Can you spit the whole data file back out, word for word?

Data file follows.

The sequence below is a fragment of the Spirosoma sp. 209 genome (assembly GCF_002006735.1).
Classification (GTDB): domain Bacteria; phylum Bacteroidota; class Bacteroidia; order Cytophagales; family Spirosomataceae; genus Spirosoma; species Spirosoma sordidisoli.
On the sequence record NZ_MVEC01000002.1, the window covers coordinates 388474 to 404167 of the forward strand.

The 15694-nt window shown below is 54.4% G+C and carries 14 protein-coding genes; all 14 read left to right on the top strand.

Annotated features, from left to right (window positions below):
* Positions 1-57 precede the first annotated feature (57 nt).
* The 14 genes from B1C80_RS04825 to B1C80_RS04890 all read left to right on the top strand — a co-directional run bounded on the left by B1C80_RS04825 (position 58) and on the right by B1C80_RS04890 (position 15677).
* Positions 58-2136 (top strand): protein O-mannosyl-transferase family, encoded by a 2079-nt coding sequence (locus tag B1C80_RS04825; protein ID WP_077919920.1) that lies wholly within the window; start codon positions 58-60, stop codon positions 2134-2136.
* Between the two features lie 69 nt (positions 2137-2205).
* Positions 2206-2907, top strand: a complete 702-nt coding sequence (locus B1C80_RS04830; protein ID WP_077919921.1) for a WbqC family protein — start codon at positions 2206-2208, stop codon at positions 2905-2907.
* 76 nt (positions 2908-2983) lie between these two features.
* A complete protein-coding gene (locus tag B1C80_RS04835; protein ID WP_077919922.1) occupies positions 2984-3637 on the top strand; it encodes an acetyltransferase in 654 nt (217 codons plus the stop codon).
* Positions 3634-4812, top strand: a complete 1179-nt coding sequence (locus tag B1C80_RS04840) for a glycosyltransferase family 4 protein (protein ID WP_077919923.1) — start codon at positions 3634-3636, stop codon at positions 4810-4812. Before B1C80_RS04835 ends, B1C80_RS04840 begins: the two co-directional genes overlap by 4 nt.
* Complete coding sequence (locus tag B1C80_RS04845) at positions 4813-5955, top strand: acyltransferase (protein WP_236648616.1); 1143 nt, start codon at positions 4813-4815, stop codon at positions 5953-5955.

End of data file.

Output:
The sequence below is a fragment of the Spirosoma sp. 209 genome (assembly GCF_002006735.1).
Classification (GTDB): domain Bacteria; phylum Bacteroidota; class Bacteroidia; order Cytophagales; family Spirosomataceae; genus Spirosoma; species Spirosoma sordidisoli.
On the sequence record NZ_MVEC01000002.1, the window covers coordinates 388474 to 404167 of the forward strand.

The 15694-nt window shown below is 54.4% G+C and carries 14 protein-coding genes; all 14 read left to right on the top strand.

Annotated features, from left to right (window positions below):
* Positions 1-57 precede the first annotated feature (57 nt).
* The 14 genes from B1C80_RS04825 to B1C80_RS04890 all read left to right on the top strand — a co-directional run bounded on the left by B1C80_RS04825 (position 58) and on the right by B1C80_RS04890 (position 15677).
* Positions 58-2136 (top strand): protein O-mannosyl-transferase family, encoded by a 2079-nt coding sequence (locus tag B1C80_RS04825; protein ID WP_077919920.1) that lies wholly within the window; start codon positions 58-60, stop codon positions 2134-2136.
* Between the two features lie 69 nt (positions 2137-2205).
* Positions 2206-2907, top strand: a complete 702-nt coding sequence (locus B1C80_RS04830; protein ID WP_077919921.1) for a WbqC family protein — start codon at positions 2206-2208, stop codon at positions 2905-2907.
* 76 nt (positions 2908-2983) lie between these two features.
* A complete protein-coding gene (locus tag B1C80_RS04835; protein ID WP_077919922.1) occupies positions 2984-3637 on the top strand; it encodes an acetyltransferase in 654 nt (217 codons plus the stop codon).
* Positions 3634-4812, top strand: a complete 1179-nt coding sequence (locus tag B1C80_RS04840) for a glycosyltransferase family 4 protein (protein ID WP_077919923.1) — start codon at positions 3634-3636, stop codon at positions 4810-4812. Before B1C80_RS04835 ends, B1C80_RS04840 begins: the two co-directional genes overlap by 4 nt.
* Complete coding sequence (locus tag B1C80_RS04845) at positions 4813-5955, top strand: acyltransferase (protein WP_236648616.1); 1143 nt, start codon at positions 4813-4815, stop codon at positions 5953-5955.